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Physical laws like conservation of linear and angular momentum are important. For example, angular momentum was key to the solution of the hydrogen atom in chapter 4.3. More generally, conservation laws are often the central element in the explanation for how simple systems work. And conservation laws are normally the most trusted and valuable source of information about complex, poorly understood, systems like atomic nuclei.

It turns out that conservation laws are related to fundamental symmetries of physics. A symmetry means that you can do something that does not make a difference. For example, if you place a system of particles in empty space, far from anything that might affect it, it does not make a difference where exactly you put it. There are no preferred locations in empty space; all locations are equivalent. That symmetry leads to the law of conservation of linear momentum. A system of particles in otherwise empty space conserves its total amount of linear momentum. Similarly, if you place a system of particles in empty space, it does not make a difference under what angle you put it. There are no preferred directions in empty space. That leads to conservation of angular momentum. See addendum {A.19} for the details.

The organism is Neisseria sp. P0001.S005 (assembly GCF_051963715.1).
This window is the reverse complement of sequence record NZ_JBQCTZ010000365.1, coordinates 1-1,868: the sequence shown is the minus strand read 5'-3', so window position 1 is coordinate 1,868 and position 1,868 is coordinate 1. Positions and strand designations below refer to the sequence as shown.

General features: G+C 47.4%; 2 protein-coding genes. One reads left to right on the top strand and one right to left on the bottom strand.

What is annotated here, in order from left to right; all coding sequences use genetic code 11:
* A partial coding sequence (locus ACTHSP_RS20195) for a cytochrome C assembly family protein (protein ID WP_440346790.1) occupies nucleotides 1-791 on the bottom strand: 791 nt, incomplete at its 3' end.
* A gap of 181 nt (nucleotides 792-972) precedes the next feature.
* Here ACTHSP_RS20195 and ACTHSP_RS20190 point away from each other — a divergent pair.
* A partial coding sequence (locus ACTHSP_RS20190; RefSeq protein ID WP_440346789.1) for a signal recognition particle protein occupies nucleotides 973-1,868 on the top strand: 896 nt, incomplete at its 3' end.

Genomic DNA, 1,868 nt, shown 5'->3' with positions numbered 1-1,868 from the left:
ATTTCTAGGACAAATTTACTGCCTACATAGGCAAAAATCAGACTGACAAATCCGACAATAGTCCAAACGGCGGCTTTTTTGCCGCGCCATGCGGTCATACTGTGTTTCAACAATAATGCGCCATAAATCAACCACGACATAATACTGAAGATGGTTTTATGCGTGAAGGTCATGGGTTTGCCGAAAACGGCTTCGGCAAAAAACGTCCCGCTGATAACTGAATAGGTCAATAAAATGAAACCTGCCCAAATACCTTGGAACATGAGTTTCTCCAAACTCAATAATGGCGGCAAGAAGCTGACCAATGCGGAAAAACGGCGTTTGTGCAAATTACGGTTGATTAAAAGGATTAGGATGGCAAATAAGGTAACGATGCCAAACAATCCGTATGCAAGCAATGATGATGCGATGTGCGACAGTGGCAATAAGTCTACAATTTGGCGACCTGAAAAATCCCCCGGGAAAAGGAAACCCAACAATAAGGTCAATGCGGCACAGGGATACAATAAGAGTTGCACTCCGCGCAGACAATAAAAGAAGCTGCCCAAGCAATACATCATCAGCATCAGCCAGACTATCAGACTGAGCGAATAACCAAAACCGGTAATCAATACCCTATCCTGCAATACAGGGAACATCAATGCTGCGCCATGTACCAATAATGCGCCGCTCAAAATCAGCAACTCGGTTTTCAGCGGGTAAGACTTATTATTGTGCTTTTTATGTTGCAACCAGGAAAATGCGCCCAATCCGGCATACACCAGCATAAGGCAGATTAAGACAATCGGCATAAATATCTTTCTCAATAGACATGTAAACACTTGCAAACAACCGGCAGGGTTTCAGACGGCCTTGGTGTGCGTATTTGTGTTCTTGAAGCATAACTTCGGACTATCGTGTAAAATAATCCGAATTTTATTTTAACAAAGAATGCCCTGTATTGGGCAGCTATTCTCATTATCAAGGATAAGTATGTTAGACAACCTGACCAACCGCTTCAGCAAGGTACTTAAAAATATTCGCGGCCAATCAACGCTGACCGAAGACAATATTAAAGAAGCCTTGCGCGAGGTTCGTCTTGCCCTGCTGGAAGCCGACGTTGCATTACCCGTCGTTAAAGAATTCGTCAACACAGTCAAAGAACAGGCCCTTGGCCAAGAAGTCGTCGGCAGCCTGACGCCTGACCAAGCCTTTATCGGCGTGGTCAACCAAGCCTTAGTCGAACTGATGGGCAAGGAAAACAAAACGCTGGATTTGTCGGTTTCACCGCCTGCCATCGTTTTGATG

Why is the relationship between conservation laws and symmetries important? One reason is that it allows for other conservation laws to be formulated. For example, for conduction electrons in solids all locations in the solid are not equivalent. For one, some locations are closer to nuclei than others. Therefore linear momentum of the electrons is not conserved. (The total linear momentum of the complete solid is conserved in the absence of external forces. In other words, if the solid is in otherwise empty space, it conserves its total linear momentum. But that does not really help for describing the motion of the conduction electrons.) However, if the solid is crystalline, its atomic structure is periodic. Periodicity is a symmetry too. If you shift a system of conduction electrons in the interior of the crystal over a whole number of periods, it makes no difference. That leads to a conserved quantity called crystal momentum, {A.19}. It is important for optical applications of semiconductors.

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